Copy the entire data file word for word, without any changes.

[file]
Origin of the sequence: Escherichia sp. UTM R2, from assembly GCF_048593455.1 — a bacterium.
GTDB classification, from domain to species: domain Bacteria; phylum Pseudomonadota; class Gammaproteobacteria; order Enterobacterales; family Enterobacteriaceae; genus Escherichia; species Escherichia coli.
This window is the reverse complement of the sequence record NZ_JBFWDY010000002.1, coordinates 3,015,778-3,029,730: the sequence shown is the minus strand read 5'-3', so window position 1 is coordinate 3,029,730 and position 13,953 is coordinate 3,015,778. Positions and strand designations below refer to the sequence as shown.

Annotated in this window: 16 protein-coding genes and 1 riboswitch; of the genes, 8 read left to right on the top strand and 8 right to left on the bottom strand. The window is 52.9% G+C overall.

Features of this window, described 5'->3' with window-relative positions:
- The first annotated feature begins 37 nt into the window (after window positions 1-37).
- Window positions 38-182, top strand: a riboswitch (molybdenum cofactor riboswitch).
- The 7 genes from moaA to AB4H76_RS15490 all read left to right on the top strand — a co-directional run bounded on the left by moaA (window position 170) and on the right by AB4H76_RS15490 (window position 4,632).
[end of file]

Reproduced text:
Origin of the sequence: Escherichia sp. UTM R2, from assembly GCF_048593455.1 — a bacterium.
GTDB classification, from domain to species: domain Bacteria; phylum Pseudomonadota; class Gammaproteobacteria; order Enterobacterales; family Enterobacteriaceae; genus Escherichia; species Escherichia coli.
This window is the reverse complement of the sequence record NZ_JBFWDY010000002.1, coordinates 3,015,778-3,029,730: the sequence shown is the minus strand read 5'-3', so window position 1 is coordinate 3,029,730 and position 13,953 is coordinate 3,015,778. Positions and strand designations below refer to the sequence as shown.

Annotated in this window: 16 protein-coding genes and 1 riboswitch; of the genes, 8 read left to right on the top strand and 8 right to left on the bottom strand. The window is 52.9% G+C overall.

Features of this window, described 5'->3' with window-relative positions:
- The first annotated feature begins 37 nt into the window (after window positions 1-37).
- Window positions 38-182, top strand: a riboswitch (molybdenum cofactor riboswitch).
- The 7 genes from moaA to AB4H76_RS15490 all read left to right on the top strand — a co-directional run bounded on the left by moaA (window position 170) and on the right by AB4H76_RS15490 (window position 4,632).